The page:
The cleanup is continuing Monday after an oil spill in Kananaskis Country. The leak was detected in the popular Alberta recreation region on Thursday when a Husky Energy operator discovered oil beside a pipeline.The Alberta Energy Regulator says the pipeline released crude oil that impacted Cox Hill Creek about 22 kilometres west of Bragg Creek. The spill happened at Husky’s Moose Mountain operations. Story continues below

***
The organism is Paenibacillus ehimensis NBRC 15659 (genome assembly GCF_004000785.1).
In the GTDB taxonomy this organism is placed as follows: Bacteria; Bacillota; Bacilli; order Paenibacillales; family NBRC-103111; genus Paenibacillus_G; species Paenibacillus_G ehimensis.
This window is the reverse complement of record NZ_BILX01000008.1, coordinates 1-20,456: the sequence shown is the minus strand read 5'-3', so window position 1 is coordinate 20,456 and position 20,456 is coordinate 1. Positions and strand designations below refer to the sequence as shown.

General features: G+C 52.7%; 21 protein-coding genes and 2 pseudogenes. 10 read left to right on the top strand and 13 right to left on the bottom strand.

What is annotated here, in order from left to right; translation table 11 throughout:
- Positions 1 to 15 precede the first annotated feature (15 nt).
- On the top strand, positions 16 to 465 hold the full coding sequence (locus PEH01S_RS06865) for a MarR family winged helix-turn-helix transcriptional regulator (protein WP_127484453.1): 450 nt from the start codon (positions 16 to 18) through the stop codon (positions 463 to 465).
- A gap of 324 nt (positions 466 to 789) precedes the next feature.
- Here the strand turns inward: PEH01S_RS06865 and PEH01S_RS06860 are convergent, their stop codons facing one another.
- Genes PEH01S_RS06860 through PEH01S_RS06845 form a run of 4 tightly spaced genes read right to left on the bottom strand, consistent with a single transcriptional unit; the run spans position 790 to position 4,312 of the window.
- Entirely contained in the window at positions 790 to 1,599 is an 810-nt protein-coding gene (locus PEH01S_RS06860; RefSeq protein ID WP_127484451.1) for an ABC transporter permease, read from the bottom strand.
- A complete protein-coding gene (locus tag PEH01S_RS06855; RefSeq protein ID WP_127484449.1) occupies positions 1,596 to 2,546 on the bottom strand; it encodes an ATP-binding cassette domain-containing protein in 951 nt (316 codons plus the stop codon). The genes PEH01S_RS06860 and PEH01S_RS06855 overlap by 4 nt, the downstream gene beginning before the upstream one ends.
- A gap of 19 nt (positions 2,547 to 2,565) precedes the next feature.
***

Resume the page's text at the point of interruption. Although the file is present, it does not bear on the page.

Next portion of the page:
In a statement, the company said the cleanup is progressing with the use of vacuum trucks and that precautions are being taken to ensure any run-off is diverted around the cleanup area.The area is home to many mountain bike and cross-country ski trails. User groups say it is disturbing to hear about an oil spill in a place so many Albertans use for recreation.“You hear about them a lot up north but just to have something this close to town is a bit surprising,” said Shaun Peter with Bragg Creek and Kananaskis Outdoor Recreation.Alf Skrastins is with the Greater Bragg Creek Trails Association. He says there’s always the concern about natural gas in the area and the potential for water contamination.“Just the potential of sour gas leakage from the gas wells and the oil… The pipelines do cross a lot of water crossings and things like that so it depends on where it is,” Skrastins said.Kananaskis Country is split between about 60 per cent protected park area and 40 per cent forest land use zone, which allows for oil and gas extraction, logging and cattle grazing. Skrastins thinks the mix is a good balance but he says more needs to be done to protect the environment on the portion where industry is at work.“The province doesn’t put a lot of money or effort into the recreation side of the forest land use zone. They don’t put a huge amount of money or effort into the environmental protection side, either,” Skrastins said.Shaun Peters has been fighting against ongoing logging plans in Kananaskis Country. He says public pressure has played a role in preserving the environment there and encourages people to learn more about what development is being planned for the area.“A lot of the forest and the popular areas have been untouched and people assume that it’s protected in there. [They’re] shocked when they see the logging trucks come in,” Peters said.Husky said there were no injuries and there was been no impact to wildlife.AER staff are on site assessing the incident and said they are working with the company to ensure all safety and environmental requirements are met during the response.
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